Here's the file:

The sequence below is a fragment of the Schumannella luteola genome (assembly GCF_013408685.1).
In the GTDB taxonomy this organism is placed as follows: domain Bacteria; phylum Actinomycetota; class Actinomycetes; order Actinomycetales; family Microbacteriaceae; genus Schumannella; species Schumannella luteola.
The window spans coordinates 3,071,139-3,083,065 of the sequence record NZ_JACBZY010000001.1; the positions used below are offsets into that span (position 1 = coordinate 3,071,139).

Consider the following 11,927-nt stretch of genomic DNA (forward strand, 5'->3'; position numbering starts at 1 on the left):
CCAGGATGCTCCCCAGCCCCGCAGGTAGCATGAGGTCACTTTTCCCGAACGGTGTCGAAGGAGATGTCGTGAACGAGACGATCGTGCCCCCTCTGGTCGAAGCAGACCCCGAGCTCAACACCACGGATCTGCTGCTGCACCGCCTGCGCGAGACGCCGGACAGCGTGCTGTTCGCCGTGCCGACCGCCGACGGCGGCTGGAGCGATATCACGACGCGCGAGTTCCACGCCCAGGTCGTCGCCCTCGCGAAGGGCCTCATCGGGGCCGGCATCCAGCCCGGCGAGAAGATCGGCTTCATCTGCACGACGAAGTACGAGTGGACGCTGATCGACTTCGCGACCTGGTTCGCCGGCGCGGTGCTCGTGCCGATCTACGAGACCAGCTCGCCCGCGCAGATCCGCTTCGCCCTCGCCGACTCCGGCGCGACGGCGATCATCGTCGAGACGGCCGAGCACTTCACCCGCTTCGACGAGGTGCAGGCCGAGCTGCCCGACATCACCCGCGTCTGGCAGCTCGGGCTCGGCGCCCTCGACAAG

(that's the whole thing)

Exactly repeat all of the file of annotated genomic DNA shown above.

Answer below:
The sequence below is a fragment of the Schumannella luteola genome (assembly GCF_013408685.1).
In the GTDB taxonomy this organism is placed as follows: domain Bacteria; phylum Actinomycetota; class Actinomycetes; order Actinomycetales; family Microbacteriaceae; genus Schumannella; species Schumannella luteola.
The window spans coordinates 3,071,139-3,083,065 of the sequence record NZ_JACBZY010000001.1; the positions used below are offsets into that span (position 1 = coordinate 3,071,139).

Consider the following 11,927-nt stretch of genomic DNA (forward strand, 5'->3'; position numbering starts at 1 on the left):
CCAGGATGCTCCCCAGCCCCGCAGGTAGCATGAGGTCACTTTTCCCGAACGGTGTCGAAGGAGATGTCGTGAACGAGACGATCGTGCCCCCTCTGGTCGAAGCAGACCCCGAGCTCAACACCACGGATCTGCTGCTGCACCGCCTGCGCGAGACGCCGGACAGCGTGCTGTTCGCCGTGCCGACCGCCGACGGCGGCTGGAGCGATATCACGACGCGCGAGTTCCACGCCCAGGTCGTCGCCCTCGCGAAGGGCCTCATCGGGGCCGGCATCCAGCCCGGCGAGAAGATCGGCTTCATCTGCACGACGAAGTACGAGTGGACGCTGATCGACTTCGCGACCTGGTTCGCCGGCGCGGTGCTCGTGCCGATCTACGAGACCAGCTCGCCCGCGCAGATCCGCTTCGCCCTCGCCGACTCCGGCGCGACGGCGATCATCGTCGAGACGGCCGAGCACTTCACCCGCTTCGACGAGGTGCAGGCCGAGCTGCCCGACATCACCCGCGTCTGGCAGCTCGGGCTCGGCGCCCTCGACAAG